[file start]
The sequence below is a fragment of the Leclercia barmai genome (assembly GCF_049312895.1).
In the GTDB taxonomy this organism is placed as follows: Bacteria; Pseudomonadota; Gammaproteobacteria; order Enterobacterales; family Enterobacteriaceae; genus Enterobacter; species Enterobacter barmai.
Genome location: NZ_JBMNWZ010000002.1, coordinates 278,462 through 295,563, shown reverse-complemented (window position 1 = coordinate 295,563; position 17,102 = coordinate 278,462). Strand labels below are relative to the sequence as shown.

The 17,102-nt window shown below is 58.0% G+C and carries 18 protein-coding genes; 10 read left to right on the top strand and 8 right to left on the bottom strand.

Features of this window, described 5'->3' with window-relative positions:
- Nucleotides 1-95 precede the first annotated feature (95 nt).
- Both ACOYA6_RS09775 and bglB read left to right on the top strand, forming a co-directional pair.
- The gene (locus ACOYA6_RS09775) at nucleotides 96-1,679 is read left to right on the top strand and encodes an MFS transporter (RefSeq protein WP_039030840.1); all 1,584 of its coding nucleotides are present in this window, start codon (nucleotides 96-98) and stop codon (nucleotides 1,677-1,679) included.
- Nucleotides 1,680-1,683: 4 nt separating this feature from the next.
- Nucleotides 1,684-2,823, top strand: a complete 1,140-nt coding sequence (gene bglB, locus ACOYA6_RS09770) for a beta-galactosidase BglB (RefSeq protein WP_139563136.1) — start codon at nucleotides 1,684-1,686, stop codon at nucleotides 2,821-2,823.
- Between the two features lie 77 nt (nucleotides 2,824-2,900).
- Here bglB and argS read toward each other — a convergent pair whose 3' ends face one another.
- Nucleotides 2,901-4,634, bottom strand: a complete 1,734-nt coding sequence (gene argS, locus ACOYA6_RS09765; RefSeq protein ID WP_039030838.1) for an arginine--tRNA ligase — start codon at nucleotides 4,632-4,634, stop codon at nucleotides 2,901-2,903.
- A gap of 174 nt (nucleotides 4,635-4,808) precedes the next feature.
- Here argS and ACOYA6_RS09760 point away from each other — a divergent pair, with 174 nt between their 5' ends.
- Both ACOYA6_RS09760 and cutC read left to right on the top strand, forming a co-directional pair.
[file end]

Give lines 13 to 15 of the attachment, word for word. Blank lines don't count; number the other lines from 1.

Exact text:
- Nucleotides 2,901-4,634, bottom strand: a complete 1,734-nt coding sequence (gene argS, locus ACOYA6_RS09765; RefSeq protein ID WP_039030838.1) for an arginine--tRNA ligase — start codon at nucleotides 4,632-4,634, stop codon at nucleotides 2,901-2,903.
- A gap of 174 nt (nucleotides 4,635-4,808) precedes the next feature.
- Here argS and ACOYA6_RS09760 point away from each other — a divergent pair, with 174 nt between their 5' ends.